Structure of a running shoe

Running shoe serves to enhance athlete’s performance by providing cushion for the massive amount of vertical impact that a feet and knee sustain during the course of running. Although most people understand the utility of the running shoe in cushioning against impact through the presence of the foam layer, relatively little is known, to the public, about the entire structure of a running shoe, and, more importantly, how its construction helps facilitate the reduction of shock, while enabling an efficient transfer of energy from the foot to the ground in aid of fast running.


Viewed from the side, a running shoe comprises three main layers: upper mesh, midsole and outsole. The upper mesh is usually decorated with different colors and design, and its primary function is to allow efficient heat and air exchange between the foot and surrounding air for runners’ comfort. More importantly, design of the upper mesh also serves to lock the foot in place during running, which in reducing the amount of sliding in the shoe, enables more efficient energy transfer to the ground; thereby, providing greater energy input for the forefoot liftoff.


The main cushioning effect from running shoe comes from the foam layer, which is encapsulated in the midsole. Different types of foam are used for differing load conditions; for example, a running shoe designed for jogging would have smaller amount and lower quality foam compared to one tailored for fast running. Shock absorbing properties of the foam layer derives from the elasticity of the foam material in absorbing shock (resulting in depression of the foam layer) and subsequent “rebound” after removal of vertical load during a running step. Although only a single type of foam is used in most cases, different foam material could be used in high performance running shoes to achieve better cushioning effect in the heel and toe area of the shoe, the respective sites for landing and liftoff during running.


Finally, the layer of the shoe that directly contacts the ground for achieving grip and traction is known as the outsole. Besides preventing sliding, the outsole design and thread pattern is also crucial for energy transfer to the ground, as well as reducing propagation of shock waves during ground impact to the feet and through to the knee. Specifically, thread pattern comprising of small and thin extrusion from the main sole material usually lead to smaller pressure on the feet and transfer of shock waves to the knee. On the other hand, thread pattern with elevated outcrops of contact patch with the ground tend to increase pressure exerted on the foot and knee during running due to the reduced surface area in contact with the ground. In choosing an outsole design, attention should also be placed on the durability of the material, especially if you are running on high abrasive surfaces such as concrete.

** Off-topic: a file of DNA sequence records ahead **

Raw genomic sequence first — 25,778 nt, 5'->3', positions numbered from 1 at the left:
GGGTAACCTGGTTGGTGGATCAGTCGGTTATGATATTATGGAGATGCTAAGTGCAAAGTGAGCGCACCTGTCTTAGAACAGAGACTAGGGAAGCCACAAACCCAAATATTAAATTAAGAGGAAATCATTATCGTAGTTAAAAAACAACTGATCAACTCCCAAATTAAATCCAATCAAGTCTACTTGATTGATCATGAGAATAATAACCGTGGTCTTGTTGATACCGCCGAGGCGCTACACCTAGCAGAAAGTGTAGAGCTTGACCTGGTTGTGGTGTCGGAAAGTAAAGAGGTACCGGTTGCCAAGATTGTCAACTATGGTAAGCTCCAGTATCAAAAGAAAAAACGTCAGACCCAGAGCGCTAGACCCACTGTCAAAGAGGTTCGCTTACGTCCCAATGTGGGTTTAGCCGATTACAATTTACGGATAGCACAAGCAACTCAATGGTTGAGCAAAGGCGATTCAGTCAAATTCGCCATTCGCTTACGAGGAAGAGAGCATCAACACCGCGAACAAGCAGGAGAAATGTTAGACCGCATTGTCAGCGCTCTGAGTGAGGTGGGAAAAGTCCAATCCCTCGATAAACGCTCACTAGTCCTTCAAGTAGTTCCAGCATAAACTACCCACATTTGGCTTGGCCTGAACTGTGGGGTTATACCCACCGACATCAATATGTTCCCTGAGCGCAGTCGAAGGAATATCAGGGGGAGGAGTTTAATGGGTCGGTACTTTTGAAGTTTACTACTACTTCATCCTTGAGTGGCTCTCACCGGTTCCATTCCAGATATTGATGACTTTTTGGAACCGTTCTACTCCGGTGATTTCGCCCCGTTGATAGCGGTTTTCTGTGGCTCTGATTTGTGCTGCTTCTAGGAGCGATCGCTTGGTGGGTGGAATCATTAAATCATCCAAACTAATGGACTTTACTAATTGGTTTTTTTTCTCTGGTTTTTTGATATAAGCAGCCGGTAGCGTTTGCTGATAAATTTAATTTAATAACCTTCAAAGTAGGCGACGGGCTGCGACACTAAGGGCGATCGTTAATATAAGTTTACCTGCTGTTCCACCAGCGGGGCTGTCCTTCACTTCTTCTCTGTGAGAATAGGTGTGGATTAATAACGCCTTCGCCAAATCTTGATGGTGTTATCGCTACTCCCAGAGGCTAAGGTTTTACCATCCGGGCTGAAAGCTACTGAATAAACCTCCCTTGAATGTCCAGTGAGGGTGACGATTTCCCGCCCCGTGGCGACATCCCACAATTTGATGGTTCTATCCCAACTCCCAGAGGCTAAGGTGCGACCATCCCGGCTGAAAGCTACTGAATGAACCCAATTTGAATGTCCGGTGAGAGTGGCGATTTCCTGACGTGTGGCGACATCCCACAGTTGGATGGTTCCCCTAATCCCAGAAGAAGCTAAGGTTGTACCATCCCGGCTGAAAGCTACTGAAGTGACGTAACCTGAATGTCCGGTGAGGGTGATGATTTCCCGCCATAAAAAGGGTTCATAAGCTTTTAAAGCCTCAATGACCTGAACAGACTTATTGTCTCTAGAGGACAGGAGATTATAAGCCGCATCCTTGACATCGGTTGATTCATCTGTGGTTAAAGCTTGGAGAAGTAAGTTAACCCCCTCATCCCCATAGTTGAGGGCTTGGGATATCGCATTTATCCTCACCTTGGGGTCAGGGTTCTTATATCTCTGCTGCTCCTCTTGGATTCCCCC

Collectively, running shoe design is an art form that traverses the challenge gauntlet from enhancing the visual impact of the upper mesh while retaining its functional utility in allowing a breathable run, to creating a smooth and comfortable running experience without pain through allowing for appropriate amount of suitable foam material in the midsole, and finally, delivering enough grip in an outsole design that also would not cause elevated pressure and stress on the knee and foot during impact. Combining the three design elements require the thoughtful consideration of the shoe designer and outsole design team in selecting the appropriate material and crafting them in a shape and pattern that reduce the load and stress on the knee, which gives the runner the confidence to train further and run faster. While advanced sport science and engineering could facilitate the design and construction of better running shoes than what is available commercially, the corresponding elevated cost would put the shoe out of reach to the average runner; thus, running shoe design remains an art form, where major brands in the trade employ the expert opinion of professional and world beating athletes for their input on what makes a running shoe unique in performance in different running conditions and styles ranging from minimalists to a weekend sport enthusiast and an average runner.


Category: sport science, materials,

Tags: foam layer, shock absorption, impact cushioning, midsole, outsole, thread pattern, running shoe, grip, traction, mesh,


Acknowledgement: Ng Wenfa thank Seah Kwi Shan for co-authoring this blog post.






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